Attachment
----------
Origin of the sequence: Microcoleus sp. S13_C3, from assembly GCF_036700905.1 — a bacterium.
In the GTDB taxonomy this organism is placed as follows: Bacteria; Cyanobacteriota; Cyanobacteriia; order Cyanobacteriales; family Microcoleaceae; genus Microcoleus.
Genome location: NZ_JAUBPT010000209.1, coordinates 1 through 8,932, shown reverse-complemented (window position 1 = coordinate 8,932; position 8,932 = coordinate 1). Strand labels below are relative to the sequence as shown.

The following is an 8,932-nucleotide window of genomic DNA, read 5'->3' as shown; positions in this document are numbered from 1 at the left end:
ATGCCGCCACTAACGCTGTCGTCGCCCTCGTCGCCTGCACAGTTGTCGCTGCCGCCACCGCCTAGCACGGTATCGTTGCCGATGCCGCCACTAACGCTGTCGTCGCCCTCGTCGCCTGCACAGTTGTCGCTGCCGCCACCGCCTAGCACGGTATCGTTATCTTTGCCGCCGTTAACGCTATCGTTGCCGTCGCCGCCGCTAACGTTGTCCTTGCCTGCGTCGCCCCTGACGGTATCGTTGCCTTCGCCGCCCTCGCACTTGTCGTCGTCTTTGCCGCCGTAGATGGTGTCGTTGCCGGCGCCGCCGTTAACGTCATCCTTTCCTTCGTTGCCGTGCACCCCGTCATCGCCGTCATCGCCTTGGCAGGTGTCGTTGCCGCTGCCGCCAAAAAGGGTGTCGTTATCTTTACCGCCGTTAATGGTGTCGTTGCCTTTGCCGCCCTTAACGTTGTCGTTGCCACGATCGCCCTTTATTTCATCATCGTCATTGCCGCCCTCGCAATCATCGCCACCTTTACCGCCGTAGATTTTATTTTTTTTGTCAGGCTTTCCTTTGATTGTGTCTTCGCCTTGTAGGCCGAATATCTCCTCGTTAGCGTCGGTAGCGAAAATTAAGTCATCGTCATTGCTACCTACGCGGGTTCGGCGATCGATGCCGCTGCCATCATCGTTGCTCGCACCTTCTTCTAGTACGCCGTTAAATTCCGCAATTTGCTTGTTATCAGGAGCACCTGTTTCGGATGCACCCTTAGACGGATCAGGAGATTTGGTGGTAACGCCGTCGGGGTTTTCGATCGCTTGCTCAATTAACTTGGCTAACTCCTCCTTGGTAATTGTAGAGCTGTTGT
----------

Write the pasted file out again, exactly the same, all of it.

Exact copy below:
Origin of the sequence: Microcoleus sp. S13_C3, from assembly GCF_036700905.1 — a bacterium.
In the GTDB taxonomy this organism is placed as follows: Bacteria; Cyanobacteriota; Cyanobacteriia; order Cyanobacteriales; family Microcoleaceae; genus Microcoleus.
Genome location: NZ_JAUBPT010000209.1, coordinates 1 through 8,932, shown reverse-complemented (window position 1 = coordinate 8,932; position 8,932 = coordinate 1). Strand labels below are relative to the sequence as shown.

The following is an 8,932-nucleotide window of genomic DNA, read 5'->3' as shown; positions in this document are numbered from 1 at the left end:
ATGCCGCCACTAACGCTGTCGTCGCCCTCGTCGCCTGCACAGTTGTCGCTGCCGCCACCGCCTAGCACGGTATCGTTGCCGATGCCGCCACTAACGCTGTCGTCGCCCTCGTCGCCTGCACAGTTGTCGCTGCCGCCACCGCCTAGCACGGTATCGTTATCTTTGCCGCCGTTAACGCTATCGTTGCCGTCGCCGCCGCTAACGTTGTCCTTGCCTGCGTCGCCCCTGACGGTATCGTTGCCTTCGCCGCCCTCGCACTTGTCGTCGTCTTTGCCGCCGTAGATGGTGTCGTTGCCGGCGCCGCCGTTAACGTCATCCTTTCCTTCGTTGCCGTGCACCCCGTCATCGCCGTCATCGCCTTGGCAGGTGTCGTTGCCGCTGCCGCCAAAAAGGGTGTCGTTATCTTTACCGCCGTTAATGGTGTCGTTGCCTTTGCCGCCCTTAACGTTGTCGTTGCCACGATCGCCCTTTATTTCATCATCGTCATTGCCGCCCTCGCAATCATCGCCACCTTTACCGCCGTAGATTTTATTTTTTTTGTCAGGCTTTCCTTTGATTGTGTCTTCGCCTTGTAGGCCGAATATCTCCTCGTTAGCGTCGGTAGCGAAAATTAAGTCATCGTCATTGCTACCTACGCGGGTTCGGCGATCGATGCCGCTGCCATCATCGTTGCTCGCACCTTCTTCTAGTACGCCGTTAAATTCCGCAATTTGCTTGTTATCAGGAGCACCTGTTTCGGATGCACCCTTAGACGGATCAGGAGATTTGGTGGTAACGCCGTCGGGGTTTTCGATCGCTTGCTCAATTAACTTGGCTAACTCCTCCTTGGTAATTGTAGAGCTGTTGT